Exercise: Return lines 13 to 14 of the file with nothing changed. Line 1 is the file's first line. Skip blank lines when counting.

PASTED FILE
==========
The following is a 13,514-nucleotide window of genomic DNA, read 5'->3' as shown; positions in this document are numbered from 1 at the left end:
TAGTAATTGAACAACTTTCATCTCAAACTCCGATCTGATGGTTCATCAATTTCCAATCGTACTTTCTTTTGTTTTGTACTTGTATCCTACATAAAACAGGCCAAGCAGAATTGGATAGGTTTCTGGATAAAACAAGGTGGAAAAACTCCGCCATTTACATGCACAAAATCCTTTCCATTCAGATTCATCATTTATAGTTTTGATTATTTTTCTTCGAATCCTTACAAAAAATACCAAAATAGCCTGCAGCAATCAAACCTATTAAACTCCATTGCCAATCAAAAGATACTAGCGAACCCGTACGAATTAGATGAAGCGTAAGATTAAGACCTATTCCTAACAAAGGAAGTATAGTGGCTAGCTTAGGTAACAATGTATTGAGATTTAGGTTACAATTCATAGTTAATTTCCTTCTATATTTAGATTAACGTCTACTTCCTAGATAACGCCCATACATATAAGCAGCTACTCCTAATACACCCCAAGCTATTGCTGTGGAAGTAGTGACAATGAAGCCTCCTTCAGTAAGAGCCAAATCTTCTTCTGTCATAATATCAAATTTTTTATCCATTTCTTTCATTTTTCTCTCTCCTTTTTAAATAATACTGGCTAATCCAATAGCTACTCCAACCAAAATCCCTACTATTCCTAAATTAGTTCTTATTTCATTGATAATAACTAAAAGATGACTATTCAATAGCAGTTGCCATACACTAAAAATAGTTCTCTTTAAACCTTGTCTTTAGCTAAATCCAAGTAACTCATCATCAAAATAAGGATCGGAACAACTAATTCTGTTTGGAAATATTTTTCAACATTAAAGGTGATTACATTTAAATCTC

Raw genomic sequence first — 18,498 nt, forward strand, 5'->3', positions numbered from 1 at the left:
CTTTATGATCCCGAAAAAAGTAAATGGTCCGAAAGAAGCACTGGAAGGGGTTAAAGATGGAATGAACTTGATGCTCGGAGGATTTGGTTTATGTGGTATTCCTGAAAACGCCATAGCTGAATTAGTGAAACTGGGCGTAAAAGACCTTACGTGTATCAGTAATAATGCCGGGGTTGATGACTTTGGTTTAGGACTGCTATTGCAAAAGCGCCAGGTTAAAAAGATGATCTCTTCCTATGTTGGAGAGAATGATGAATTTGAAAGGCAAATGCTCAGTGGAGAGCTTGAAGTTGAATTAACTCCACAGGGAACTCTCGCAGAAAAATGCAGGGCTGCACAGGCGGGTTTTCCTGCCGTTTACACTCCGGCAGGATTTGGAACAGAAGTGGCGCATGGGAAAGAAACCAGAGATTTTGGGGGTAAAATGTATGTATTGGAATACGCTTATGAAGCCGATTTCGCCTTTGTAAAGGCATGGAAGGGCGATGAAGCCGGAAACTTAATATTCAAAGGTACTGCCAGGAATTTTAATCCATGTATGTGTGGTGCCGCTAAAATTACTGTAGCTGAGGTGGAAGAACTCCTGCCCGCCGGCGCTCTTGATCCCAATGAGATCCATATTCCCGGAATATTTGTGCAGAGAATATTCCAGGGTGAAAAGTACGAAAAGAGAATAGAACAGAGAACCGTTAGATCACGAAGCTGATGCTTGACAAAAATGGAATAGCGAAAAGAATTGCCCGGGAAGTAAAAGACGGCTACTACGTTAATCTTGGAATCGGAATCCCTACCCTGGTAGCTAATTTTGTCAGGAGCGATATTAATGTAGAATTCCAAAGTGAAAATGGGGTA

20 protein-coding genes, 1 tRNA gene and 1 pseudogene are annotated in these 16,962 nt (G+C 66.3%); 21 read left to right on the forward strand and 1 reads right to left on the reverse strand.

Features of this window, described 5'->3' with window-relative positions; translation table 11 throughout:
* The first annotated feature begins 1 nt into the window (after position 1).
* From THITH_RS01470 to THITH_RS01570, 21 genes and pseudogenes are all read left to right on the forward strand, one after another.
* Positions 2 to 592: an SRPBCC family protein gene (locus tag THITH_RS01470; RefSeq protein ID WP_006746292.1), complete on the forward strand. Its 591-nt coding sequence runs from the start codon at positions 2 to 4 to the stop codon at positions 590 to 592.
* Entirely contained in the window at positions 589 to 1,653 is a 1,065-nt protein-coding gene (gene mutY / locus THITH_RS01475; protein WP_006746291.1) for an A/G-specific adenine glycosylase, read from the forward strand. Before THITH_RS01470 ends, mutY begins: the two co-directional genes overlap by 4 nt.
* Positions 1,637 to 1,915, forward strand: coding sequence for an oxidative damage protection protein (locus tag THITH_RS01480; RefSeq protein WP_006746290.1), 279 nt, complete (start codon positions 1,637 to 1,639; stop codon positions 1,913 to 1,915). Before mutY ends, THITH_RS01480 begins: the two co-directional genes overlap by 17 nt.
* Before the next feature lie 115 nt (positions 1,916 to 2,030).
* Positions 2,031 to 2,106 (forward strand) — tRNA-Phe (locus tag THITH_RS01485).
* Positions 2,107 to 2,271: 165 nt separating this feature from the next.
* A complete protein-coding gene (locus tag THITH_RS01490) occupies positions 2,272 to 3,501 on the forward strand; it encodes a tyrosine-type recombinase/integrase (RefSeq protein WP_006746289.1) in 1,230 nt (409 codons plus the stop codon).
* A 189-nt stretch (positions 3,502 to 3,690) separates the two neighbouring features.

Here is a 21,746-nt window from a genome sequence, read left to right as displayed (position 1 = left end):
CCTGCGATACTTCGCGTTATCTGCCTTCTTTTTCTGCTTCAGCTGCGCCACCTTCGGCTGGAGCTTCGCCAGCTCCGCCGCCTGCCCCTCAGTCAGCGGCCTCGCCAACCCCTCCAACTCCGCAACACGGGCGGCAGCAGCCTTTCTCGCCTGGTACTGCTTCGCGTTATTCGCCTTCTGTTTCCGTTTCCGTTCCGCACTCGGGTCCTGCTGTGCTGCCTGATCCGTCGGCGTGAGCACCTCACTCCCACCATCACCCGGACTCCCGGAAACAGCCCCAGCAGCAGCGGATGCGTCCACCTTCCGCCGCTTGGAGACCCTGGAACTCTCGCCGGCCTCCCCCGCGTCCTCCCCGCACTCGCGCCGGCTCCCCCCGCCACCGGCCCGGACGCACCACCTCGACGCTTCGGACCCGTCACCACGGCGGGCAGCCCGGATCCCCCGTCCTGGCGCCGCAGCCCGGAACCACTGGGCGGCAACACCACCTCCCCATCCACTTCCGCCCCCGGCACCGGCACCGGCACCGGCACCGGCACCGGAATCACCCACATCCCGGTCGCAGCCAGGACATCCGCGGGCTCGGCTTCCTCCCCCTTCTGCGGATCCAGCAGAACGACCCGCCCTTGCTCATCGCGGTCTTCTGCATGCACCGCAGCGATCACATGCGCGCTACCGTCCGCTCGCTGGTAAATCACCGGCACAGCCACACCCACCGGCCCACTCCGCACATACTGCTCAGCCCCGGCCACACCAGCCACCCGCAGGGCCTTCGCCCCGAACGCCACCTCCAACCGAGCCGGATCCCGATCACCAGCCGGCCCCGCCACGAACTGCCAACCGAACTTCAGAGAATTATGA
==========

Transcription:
* Positions 2,031 to 2,106 (forward strand) — tRNA-Phe (locus tag THITH_RS01485).
* Positions 2,107 to 2,271: 165 nt separating this feature from the next.